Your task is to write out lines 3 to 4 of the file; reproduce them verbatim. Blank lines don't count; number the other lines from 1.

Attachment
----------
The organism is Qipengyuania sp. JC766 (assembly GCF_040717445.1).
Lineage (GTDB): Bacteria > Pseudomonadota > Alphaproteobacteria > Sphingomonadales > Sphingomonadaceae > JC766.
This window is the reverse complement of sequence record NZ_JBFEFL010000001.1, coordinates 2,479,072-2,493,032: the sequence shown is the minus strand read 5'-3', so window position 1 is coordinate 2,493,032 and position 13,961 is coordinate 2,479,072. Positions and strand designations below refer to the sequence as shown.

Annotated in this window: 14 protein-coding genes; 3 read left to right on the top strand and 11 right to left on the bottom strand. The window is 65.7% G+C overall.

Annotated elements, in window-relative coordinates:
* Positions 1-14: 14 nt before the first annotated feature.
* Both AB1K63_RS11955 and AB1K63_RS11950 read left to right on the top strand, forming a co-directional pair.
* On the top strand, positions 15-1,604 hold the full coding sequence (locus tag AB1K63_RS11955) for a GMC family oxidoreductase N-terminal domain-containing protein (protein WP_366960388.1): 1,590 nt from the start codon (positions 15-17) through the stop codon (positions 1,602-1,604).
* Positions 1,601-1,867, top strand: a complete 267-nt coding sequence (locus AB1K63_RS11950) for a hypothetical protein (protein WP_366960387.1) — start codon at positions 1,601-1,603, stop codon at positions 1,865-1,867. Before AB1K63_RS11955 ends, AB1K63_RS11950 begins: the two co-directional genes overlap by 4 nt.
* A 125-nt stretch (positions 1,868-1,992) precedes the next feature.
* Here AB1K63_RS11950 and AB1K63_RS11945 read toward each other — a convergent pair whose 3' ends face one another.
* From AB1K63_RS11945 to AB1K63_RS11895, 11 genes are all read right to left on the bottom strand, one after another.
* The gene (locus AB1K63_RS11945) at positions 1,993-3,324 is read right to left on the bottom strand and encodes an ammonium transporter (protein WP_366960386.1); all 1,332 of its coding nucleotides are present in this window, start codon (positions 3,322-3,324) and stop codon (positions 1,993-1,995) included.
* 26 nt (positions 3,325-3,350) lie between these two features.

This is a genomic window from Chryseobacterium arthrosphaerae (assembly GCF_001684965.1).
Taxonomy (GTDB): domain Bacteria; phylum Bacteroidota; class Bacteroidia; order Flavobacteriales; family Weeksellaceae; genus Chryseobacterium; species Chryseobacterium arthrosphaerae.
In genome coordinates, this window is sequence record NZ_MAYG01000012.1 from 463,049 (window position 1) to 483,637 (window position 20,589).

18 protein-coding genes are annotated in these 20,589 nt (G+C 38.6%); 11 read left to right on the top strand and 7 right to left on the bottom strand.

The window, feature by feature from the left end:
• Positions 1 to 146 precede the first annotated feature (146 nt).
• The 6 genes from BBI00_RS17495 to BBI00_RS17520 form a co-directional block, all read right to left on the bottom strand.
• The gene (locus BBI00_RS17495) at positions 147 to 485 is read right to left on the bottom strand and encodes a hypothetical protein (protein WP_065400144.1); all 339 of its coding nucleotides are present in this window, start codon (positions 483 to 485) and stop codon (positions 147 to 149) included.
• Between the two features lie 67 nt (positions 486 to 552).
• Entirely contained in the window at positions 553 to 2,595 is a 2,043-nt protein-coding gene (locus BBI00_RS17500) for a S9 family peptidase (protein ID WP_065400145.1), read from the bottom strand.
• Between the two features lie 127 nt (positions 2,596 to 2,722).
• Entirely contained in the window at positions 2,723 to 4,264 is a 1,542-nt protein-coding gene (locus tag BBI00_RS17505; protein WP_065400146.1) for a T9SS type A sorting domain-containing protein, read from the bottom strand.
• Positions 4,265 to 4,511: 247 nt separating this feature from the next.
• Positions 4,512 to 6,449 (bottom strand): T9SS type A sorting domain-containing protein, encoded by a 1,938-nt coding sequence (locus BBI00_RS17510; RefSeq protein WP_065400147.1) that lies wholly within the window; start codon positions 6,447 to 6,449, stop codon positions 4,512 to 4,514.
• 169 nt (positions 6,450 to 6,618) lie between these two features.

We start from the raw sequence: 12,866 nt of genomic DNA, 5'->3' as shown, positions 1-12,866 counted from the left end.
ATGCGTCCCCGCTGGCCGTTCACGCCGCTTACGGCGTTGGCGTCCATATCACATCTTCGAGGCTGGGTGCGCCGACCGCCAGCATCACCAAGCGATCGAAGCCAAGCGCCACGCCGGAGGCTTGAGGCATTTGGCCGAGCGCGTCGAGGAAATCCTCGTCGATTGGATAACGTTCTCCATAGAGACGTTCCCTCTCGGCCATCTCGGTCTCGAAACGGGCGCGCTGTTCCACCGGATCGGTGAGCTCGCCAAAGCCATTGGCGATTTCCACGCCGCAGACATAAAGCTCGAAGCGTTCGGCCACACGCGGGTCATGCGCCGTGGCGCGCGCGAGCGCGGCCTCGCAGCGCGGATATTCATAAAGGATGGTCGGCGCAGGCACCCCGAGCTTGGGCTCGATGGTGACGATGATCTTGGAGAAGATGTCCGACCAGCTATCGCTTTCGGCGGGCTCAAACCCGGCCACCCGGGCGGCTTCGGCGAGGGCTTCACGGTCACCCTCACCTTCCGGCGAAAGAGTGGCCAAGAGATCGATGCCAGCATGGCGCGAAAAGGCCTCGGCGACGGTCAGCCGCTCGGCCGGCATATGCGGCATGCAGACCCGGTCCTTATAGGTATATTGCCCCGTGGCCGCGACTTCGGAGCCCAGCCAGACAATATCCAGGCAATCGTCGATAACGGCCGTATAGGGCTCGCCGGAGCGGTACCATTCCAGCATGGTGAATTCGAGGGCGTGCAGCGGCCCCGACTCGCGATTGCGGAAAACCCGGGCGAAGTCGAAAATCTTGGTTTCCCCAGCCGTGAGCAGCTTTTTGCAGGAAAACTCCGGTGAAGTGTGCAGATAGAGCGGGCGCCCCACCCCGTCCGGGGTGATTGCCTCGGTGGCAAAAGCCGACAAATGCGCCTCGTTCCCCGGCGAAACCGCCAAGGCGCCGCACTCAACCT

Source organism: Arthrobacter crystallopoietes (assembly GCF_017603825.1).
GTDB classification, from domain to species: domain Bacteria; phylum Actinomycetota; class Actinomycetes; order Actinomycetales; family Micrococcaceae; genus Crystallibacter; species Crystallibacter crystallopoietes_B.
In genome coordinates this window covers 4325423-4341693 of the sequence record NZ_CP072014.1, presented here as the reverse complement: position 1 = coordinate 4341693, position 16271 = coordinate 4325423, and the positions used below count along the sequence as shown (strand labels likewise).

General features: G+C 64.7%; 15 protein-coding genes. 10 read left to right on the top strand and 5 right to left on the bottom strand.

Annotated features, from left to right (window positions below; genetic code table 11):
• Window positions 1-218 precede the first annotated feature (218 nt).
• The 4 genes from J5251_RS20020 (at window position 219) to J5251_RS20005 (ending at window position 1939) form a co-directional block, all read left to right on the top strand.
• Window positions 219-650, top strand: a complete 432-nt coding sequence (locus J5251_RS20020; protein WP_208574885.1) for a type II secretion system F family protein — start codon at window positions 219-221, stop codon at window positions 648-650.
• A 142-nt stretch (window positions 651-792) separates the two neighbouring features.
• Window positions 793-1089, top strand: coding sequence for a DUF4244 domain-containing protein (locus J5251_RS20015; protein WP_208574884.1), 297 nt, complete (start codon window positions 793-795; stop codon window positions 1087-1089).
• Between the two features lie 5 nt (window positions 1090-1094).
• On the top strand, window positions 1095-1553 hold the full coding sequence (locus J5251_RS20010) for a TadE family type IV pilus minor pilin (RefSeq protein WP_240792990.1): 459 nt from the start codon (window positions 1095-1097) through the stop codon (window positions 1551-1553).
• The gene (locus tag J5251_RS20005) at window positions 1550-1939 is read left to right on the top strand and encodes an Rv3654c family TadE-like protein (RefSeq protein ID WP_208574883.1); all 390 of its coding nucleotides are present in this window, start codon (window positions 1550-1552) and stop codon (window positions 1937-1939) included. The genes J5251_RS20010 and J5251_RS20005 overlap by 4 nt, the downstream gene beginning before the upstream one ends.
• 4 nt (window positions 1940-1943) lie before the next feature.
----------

This window is the reverse complement of sequence record NZ_JBFEFL010000001.1, coordinates 2,479,072-2,493,032: the sequence shown is the minus strand read 5'-3', so window position 1 is coordinate 2,493,032 and position 13,961 is coordinate 2,479,072. Positions and strand designations below refer to the sequence as shown.

Annotated in this window: 14 protein-coding genes; 3 read left to right on the top strand and 11 right to left on the bottom strand. The window is 65.7% G+C overall.